Jessica graduated from Washington University in St. Louis in 2013 with a Bachelors degree in Biomedical Engineering and a minor in Mathematics. Working in the lab of Shelly Sakiyama-Elbert, PhD, Jessica focused on the differentiation of V2a interneurons from mouse embryonic stem cells for therapeutic spinal cord applications. She also worked on creating transgenic cell lines to better visualize neural networks. While at Washington, she was an active author in the preparation of several manuscripts aimed at furthering the stem cell literature and also collaborated to develop software for a student-designed low cost spirometer and receiver first place in a design competition. In August of 2013, she became a PhD candidate in biomedical engineering at Georgia Tech and joined the lab of Todd McDevitt, PhD with plans to continue neural stem cell research.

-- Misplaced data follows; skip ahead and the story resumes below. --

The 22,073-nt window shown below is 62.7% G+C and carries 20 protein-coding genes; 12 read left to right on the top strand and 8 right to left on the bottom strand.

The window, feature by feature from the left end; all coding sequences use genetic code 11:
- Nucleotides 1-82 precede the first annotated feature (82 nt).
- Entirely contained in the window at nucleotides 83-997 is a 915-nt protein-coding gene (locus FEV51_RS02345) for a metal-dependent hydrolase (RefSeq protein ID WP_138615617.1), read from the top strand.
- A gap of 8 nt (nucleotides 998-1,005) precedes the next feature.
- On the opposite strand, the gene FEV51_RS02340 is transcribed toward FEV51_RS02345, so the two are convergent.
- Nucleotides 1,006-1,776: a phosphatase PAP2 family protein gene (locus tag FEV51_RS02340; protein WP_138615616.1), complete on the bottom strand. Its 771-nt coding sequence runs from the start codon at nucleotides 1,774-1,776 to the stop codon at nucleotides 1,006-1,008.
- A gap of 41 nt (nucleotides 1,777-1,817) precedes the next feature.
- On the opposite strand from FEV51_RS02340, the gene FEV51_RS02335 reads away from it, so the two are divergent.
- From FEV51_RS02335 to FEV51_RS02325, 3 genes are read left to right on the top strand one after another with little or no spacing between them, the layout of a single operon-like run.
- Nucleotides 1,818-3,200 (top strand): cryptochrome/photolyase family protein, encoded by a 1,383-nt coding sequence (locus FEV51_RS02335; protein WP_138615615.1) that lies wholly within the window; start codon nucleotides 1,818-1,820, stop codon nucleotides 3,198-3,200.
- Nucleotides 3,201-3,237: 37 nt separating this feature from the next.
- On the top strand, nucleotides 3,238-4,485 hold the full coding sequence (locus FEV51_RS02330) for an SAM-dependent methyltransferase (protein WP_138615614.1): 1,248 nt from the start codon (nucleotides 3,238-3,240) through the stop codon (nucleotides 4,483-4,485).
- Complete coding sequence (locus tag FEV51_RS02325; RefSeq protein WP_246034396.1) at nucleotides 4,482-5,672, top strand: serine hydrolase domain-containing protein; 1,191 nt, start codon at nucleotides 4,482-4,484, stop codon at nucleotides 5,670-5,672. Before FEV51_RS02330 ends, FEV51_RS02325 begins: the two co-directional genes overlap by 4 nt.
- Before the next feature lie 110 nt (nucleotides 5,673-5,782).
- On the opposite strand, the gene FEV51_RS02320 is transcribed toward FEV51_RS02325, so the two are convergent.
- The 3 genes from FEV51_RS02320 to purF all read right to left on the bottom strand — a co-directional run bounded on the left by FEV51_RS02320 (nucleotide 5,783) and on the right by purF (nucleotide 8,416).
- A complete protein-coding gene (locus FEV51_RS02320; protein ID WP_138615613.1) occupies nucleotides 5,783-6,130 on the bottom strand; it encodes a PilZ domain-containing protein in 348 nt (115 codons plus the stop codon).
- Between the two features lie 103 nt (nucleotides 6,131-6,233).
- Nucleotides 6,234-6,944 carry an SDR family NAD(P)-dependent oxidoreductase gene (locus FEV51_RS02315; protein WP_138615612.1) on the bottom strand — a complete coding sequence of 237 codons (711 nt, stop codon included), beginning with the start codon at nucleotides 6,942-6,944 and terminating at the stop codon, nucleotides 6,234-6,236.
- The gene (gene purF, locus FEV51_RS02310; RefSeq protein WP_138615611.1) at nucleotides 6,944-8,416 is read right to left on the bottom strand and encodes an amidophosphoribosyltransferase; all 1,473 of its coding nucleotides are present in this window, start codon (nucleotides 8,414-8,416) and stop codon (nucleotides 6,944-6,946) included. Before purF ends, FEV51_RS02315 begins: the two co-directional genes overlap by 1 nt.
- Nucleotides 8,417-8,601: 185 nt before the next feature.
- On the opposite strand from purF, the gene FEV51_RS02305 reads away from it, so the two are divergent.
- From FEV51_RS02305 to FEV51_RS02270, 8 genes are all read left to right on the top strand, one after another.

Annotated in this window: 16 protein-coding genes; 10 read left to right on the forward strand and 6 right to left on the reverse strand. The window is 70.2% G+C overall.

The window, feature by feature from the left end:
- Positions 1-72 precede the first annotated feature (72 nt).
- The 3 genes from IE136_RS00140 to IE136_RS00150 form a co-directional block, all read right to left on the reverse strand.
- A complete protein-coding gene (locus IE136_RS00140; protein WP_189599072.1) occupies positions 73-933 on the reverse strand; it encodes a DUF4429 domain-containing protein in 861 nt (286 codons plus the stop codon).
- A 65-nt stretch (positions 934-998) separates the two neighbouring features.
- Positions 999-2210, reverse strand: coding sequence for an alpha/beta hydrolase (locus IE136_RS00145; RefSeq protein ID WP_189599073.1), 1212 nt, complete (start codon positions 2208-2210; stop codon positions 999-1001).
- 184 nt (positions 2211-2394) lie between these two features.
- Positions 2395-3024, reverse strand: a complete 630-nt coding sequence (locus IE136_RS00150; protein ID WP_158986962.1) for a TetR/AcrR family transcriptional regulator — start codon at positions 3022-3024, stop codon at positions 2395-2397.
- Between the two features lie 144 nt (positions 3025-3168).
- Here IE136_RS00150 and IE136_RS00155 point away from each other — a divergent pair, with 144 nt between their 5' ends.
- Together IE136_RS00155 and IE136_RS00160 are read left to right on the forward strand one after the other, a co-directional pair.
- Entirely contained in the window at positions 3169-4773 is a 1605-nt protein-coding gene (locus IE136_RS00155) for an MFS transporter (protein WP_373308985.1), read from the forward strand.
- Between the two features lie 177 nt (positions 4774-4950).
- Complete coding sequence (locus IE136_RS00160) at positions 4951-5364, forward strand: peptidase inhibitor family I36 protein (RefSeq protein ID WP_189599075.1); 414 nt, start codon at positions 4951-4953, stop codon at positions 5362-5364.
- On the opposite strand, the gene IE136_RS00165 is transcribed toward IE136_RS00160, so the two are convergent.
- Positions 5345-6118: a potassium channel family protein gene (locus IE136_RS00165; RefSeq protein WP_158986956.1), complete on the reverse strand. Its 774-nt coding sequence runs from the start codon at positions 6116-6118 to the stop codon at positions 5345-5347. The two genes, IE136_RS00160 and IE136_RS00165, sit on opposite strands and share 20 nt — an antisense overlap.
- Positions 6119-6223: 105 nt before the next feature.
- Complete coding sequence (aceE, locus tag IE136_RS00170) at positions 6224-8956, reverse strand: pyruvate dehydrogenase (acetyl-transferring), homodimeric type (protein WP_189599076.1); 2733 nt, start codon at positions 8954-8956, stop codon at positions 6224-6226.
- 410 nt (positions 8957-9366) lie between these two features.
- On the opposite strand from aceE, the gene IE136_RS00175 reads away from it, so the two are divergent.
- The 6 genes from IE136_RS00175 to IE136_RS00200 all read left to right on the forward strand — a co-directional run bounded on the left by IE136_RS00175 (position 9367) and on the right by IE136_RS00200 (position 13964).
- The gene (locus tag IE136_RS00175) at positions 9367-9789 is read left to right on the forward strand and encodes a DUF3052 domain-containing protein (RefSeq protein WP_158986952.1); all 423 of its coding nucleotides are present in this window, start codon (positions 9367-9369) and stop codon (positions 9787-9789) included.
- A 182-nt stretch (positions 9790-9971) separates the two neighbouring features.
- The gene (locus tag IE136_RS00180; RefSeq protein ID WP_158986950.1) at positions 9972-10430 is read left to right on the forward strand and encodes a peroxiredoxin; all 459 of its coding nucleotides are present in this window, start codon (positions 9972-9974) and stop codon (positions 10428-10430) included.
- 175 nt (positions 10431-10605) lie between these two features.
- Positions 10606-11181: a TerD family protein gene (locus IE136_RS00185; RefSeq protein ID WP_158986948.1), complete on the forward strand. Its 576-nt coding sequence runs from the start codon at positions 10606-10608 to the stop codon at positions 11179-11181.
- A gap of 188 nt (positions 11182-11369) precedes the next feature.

The developing neural tube is composed of defined domains of neural cell types that have unique roles in motor function. With a combination of directed stem cell differentiation and utilization of natural developmental processes, an in vitro model of the neural tube will be designed to further investigate early developmental processes as well as roles of neural cell types in motor function.Ideally, this model will serve as a platform to study various neural tube developmental defects such as spina bifida.
NSF Graduate Research Fellow 2014